Friday, March 25, 2011

uDraw - Interview with parenting expert Justin Coulson on kids and games

Kids love playing games. The uDraw game tablet is a new game system, the first to encourage creative expression and imagination. The tablet is a revolutionary game system that allows players to draw images using a pressure sensitive stylus. Sounds great! I was able to ask parenting expert, Justin Coulson who has come on board for the launch of the uDraw a few questions about kids and games. 

Q1. What are the good things kids get out of playing video games?
Kids (and grown-ups) find video games stimulating. Games also offer a sense of ‘down-time’ and recreation. These things can be good if used at appropriate levels, and this is the great challenge that parents face. Some games offer greater benefits than others such as opportunities for positive social interaction, and creativity. (And some offer little or no benefit at all beyond sensory stimulation). Therefore it is up to parents to work with their children to ensure that the games that they play offer useful ways to spend time, and provide benefits that are consistent with the individual family’s values.

Q2. What should parents know about gaming and kids?
Parents should know that kids love gaming, and that their children will want to be involved. They should also be aware that the games their children play can impact on their children’s personality and behaviour for better or for worse. Thus their involvement in the choices their children make in relation to playing video games is essential.

Parents should be involved in the choices their children make in relation to playing video games. There are a couple of key things every parent should consider:

1. Discuss your concerns about video game use. Ask your child how much time s/he thinks is appropriate to allocate to this activity and work together to ensure that this limit is adhered to. Describe the research evidence and what it means to your child. Ask questions of your child related to how they feel when they play video games, and how the rest of their lives (and your household) function.

By making this a ‘democratic’ discussion you will find that your child will typically be insightful, demonstrate awareness of the impact of gaming, and will develop sensible guidelines with you related to game time. As you discuss appropriate lengths of time for gaming, you will find that your child will be more likely to stick with the agreed to time. Arguments and power struggles will be less likely because s/he has committed to your family policy.

2. Be involved in decisions about what types of games are played. Encourage games that are played in your home are consistent with your family values. Again, invite your child to reflect on how game habits fit within your family. Games that require positive social interaction are best, as are games that increase mindfulness.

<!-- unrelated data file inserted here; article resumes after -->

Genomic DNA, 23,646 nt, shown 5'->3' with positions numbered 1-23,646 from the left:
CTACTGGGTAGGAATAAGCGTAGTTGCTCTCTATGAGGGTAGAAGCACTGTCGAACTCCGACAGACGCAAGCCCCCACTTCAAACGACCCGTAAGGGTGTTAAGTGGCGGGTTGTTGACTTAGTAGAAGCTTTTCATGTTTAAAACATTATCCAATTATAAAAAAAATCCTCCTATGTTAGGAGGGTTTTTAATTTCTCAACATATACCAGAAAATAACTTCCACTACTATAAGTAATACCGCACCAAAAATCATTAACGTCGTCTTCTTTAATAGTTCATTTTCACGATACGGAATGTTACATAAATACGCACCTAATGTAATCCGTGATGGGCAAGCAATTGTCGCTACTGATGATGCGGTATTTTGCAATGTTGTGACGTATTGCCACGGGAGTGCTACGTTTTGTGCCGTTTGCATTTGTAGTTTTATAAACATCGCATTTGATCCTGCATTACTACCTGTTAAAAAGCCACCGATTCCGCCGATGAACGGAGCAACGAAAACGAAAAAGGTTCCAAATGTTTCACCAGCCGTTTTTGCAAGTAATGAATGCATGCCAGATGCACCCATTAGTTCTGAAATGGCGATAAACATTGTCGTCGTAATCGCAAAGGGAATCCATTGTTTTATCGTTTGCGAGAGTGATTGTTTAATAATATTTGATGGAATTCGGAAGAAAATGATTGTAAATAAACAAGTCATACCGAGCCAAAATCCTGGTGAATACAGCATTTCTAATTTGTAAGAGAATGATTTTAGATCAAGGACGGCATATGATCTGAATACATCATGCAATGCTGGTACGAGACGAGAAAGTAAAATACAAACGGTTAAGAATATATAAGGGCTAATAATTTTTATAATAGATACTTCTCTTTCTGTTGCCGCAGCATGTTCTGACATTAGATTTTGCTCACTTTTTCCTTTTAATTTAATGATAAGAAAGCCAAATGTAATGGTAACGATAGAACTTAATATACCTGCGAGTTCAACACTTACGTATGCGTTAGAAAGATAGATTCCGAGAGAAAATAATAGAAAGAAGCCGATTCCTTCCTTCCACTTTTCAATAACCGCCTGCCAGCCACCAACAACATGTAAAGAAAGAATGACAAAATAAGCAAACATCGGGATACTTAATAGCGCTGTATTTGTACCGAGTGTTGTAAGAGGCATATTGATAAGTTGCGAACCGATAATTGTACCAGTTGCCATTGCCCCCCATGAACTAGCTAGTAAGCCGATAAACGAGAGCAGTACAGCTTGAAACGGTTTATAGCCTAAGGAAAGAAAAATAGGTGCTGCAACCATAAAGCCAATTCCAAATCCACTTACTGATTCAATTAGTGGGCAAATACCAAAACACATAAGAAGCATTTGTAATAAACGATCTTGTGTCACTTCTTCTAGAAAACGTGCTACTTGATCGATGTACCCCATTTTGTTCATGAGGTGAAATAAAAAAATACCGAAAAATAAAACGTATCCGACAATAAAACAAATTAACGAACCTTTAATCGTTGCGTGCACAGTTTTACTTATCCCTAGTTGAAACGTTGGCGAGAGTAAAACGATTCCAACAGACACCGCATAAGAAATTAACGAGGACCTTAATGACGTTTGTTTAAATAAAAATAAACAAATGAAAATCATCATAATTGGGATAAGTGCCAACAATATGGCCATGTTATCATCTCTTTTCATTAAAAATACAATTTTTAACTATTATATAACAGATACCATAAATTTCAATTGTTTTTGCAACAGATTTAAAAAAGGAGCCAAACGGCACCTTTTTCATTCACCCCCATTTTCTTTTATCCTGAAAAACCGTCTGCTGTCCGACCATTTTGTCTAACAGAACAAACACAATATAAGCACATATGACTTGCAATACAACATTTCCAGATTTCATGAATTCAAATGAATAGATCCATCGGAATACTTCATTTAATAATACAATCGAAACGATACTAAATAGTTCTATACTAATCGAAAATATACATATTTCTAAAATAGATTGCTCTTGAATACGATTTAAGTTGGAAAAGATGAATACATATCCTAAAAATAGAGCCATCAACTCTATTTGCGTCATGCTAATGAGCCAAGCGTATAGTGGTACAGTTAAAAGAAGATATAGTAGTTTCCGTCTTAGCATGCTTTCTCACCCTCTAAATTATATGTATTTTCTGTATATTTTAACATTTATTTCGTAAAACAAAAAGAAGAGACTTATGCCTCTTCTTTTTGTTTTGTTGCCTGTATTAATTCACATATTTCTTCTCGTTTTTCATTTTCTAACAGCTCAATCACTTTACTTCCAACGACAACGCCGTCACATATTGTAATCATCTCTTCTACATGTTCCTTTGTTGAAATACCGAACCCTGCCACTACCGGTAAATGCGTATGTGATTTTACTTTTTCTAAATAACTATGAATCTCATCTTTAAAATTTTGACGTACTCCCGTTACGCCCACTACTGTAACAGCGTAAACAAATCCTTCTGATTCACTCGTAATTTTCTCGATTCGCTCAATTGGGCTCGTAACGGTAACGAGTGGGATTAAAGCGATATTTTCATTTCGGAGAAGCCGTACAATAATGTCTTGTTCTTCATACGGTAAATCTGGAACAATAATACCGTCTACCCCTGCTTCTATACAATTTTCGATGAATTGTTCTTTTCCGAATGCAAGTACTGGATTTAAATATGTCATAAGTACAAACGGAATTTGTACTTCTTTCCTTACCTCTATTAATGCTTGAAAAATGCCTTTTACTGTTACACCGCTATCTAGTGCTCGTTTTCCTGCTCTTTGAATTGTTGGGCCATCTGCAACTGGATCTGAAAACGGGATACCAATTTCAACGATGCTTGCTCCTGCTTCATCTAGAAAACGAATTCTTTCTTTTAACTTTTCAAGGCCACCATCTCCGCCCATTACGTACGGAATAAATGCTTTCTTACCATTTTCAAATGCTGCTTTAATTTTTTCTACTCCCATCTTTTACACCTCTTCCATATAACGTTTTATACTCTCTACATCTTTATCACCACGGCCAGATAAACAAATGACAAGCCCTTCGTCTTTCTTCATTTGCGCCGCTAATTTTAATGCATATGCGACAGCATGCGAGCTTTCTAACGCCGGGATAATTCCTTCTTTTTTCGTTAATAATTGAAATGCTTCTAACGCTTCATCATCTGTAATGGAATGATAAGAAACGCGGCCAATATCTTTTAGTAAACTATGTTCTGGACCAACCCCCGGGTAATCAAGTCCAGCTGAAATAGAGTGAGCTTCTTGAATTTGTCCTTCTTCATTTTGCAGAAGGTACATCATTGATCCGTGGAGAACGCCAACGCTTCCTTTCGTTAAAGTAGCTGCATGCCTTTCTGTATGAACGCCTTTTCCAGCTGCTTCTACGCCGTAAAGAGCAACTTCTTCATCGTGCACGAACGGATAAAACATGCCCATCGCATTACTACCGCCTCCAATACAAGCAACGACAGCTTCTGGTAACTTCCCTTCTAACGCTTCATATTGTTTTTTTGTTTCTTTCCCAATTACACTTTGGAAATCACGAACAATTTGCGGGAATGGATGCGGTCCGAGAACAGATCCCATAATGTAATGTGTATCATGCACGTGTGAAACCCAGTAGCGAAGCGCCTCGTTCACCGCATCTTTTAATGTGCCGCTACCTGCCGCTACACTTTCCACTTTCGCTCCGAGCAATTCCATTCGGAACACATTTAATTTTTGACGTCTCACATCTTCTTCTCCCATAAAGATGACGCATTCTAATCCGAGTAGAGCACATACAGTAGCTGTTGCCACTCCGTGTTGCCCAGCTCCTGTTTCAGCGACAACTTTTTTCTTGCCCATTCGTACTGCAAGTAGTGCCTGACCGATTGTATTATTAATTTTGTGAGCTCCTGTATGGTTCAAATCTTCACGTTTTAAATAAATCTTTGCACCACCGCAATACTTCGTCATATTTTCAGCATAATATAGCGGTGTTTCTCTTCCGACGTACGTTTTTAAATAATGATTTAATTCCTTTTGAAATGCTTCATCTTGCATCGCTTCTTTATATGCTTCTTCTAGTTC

This is a strength of a product like the uDraw in that it facilitates creativity and imagination. Children listen to music that is soothing and fosters positive feelings, while they craft, invent, and develop original ideas through art.

Alternatively, they can play a game like Pictionary which revolves around positive social interaction with peers, parents, and siblings. It requires cognitive skills, imaginative thinking, and creativity and combines the use of these processes with in-person interaction. People smile, talk, and have fun while playing this game. This is why I am willing to endorse such a product. It’s aligned with positive cognitive behaviours, and positive social interactions.

3. Play with them. Parents are too busy to play games with their kids, right? Perhaps, but perhaps not. By turning game time into family time your children are more likely to adhere to your standards in terms of both time on gaming and also the types of games played. You are able to model appropriate use of these technologies by playing with them, and show them how to apply appropriate limits. This technology is here to stay and it is up to us as parents to work with our children in developing appropriate responses to its use. By discussing issues with them, being involved in choosing appropriate activities, and even participating with them, you will find that the games issue becomes less divisive and more unifying for your family.